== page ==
On a rainy Wednesday in Brooklyn, one might have expected some enthusiasm for a new law that next year will allow livery cabs to be hailed on the street in northern Manhattan and the four other boroughs. Instead, some who work with livery cabs were skeptical about the effect the law might have, while those in the yellow cab business worried about its potential impact.
John D’Adamo owns Malones Car Service in Greenpoint; 20 drivers pay him a fee to use his company’s dispatch services. Customers call the office to request a ride, and a dispatcher sends drivers to fetch them. That, Mr. D’Adamo said, is how it works in Brooklyn.
“You call; you make a reservation; you know you’re going to get a car,” he said. “You can have a clear head. These guys who do street hails, they’re not going to make the money.”
He said airport rides accounted for a large share of business, and, by 1 p.m., some 30 customers had already requested rides to La Guardia ($22), Kennedy International ($35) or Newark Liberty International ($50, plus the toll). Because the call-in service works well, he said, he forbids his drivers from accepting street hails.
But he added: “Go wait on Manhattan Avenue, and see how long it takes you to hail a car from another service. It won’t take long.”
In fact, it took a reporter, standing in a light drizzle, about 15 minutes to flag down a livery cab on Manhattan Avenue.
The first livery driver to stop was Michal Wolczynski, who owns his own gray Lincoln Town Car but pays a dispatching fee to Prime Time Transportation Inc., based in Long Island City, Queens.
Mr. Wolczynski said he did not normally pick up street hails, which has been illegal for livery drivers but will be legal under the new law for drivers who obtain a special permit. He said, however, that he would make an exception to speak with a reporter.
Mr. Wolczynski, an immigrant from Poland, bought his first Town Car two decades ago: a used 1985 model for which he paid $5,000. He estimated that in the 20 years he had worked as a livery cab driver, often seven days a week, he had logged nearly one million miles in the city.
Despite his long record, and the new law that could potentially enable him to expand his business, he said that Wednesday coincidentally was his final day as a livery cab driver. In 2008, he split the cost of a yellow cab medallion with a partner; each man paid $217,500. He said he planned to drive the yellow cab full time starting Thursday, which he said would be more lucrative than driving a livery cab.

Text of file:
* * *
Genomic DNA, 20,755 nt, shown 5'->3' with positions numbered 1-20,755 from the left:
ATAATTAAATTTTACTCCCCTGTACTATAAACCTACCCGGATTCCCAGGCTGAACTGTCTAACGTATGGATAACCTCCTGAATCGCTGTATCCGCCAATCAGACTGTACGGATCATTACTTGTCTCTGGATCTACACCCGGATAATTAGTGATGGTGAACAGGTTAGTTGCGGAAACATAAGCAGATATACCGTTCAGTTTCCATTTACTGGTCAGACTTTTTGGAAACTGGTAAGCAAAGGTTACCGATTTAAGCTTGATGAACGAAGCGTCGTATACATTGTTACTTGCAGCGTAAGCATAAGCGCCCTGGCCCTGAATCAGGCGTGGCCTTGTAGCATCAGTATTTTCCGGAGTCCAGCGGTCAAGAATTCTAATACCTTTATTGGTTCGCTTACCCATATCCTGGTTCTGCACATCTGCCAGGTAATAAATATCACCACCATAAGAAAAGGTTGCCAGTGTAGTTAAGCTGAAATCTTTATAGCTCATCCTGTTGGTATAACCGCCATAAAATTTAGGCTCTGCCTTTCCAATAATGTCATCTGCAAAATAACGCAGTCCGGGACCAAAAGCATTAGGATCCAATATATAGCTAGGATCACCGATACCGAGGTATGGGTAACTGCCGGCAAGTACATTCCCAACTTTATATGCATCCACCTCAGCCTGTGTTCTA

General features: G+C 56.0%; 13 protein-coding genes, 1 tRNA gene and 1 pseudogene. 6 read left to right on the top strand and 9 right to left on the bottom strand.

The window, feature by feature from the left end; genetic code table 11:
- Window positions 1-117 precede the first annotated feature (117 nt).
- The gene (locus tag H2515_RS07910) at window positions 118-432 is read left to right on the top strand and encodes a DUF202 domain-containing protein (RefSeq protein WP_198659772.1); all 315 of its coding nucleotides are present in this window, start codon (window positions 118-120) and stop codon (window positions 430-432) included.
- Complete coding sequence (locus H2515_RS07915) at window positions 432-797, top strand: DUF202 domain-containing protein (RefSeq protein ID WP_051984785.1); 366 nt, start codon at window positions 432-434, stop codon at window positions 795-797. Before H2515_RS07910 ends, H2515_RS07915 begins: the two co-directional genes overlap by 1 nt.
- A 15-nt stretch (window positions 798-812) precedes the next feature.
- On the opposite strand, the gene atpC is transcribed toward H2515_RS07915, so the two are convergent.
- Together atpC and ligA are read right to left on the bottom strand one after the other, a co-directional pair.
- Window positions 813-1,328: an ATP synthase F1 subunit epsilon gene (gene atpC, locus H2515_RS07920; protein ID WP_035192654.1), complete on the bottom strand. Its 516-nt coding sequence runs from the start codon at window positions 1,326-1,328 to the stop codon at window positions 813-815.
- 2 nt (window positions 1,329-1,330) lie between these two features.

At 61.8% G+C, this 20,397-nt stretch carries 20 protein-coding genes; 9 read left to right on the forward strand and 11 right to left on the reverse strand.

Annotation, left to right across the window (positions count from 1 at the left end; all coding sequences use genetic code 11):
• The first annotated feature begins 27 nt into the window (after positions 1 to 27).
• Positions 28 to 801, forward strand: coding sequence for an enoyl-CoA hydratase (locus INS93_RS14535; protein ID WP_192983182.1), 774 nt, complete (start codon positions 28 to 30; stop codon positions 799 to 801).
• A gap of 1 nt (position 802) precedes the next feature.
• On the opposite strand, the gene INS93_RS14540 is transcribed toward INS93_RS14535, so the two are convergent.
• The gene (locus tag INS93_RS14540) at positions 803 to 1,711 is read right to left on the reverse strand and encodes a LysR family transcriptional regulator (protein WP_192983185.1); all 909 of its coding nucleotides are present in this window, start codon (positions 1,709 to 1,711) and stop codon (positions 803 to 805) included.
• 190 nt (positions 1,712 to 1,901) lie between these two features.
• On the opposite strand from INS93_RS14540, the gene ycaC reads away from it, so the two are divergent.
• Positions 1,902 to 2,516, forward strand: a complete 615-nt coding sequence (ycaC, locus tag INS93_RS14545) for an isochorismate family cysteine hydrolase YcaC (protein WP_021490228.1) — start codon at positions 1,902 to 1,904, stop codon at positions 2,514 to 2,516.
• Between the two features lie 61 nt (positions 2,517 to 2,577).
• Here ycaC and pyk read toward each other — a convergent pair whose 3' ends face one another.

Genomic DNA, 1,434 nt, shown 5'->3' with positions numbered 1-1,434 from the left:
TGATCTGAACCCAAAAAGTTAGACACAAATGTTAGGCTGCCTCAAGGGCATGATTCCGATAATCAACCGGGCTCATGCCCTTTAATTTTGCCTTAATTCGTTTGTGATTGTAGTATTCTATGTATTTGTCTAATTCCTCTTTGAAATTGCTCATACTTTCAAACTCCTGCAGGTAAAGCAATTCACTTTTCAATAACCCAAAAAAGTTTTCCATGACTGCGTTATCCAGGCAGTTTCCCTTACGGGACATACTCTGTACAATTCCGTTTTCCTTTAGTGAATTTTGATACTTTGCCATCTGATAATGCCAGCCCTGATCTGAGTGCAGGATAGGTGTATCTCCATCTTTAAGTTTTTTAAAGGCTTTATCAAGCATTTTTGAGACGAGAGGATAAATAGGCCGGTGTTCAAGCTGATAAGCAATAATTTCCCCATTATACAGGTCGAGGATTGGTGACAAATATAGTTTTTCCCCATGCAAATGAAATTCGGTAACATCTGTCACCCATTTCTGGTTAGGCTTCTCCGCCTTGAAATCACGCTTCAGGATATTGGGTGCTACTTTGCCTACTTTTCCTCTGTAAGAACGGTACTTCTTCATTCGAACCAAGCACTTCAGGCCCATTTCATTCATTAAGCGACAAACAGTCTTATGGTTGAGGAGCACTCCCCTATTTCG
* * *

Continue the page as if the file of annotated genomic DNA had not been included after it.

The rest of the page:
He said he did not think the law would have a significant impact, as most of the passengers who hail cabs do so in Lower Manhattan, where it will remain illegal for a livery cab to pick up someone hailing from the street.
“Yellow taxi business is much better,” Mr. Wolczynski said. “Yellow taxi is very busy in Manhattan all the time. People in livery cabs cannot pick up in Manhattan.” But some in Brooklyn’s yellow cab business were worried that the new law, signed by Gov. Andrew M. Cuomo on Wednesday, would let livery cabs eat into their earnings.
“Listen, every cab driver thinks it’s bad for the yellow taxi,” said Chris Harisopoulos, a dispatcher at McGuinness Management, which operates a fleet of 350 yellow cabs from Greenpoint.
The company manager, Sebastian Olson, noted that the new law ended yellow cabs’ exclusive right to pick up people on the street and said that he feared this was just the beginning of an encroachment by livery cabs.
“That’s their foot in the door,” he said. “And once their foot’s in the door, it’s just a matter of time before they’re going to be given more permits or get to pick up passengers in the city during certain hours.”
Not far from the McGuinness Management office, Alex Brody, a nanny and college student, was walking from Manhattan Avenue to her apartment near McGuinness Boulevard. She tends to rely on public transportation, she said, but occasionally calls Malones, when she needs a lift to the airport or home after a late night.
“There’s so many car services in the neighborhood, and they’re easier and often cheaper,” Ms. Brody said. She added that she did not expect to use the livery cabs available for hailing much more than she used the call-in service.
Even on a wet December day like this?
“It’s not a problem,” she said. “I have an umbrella.”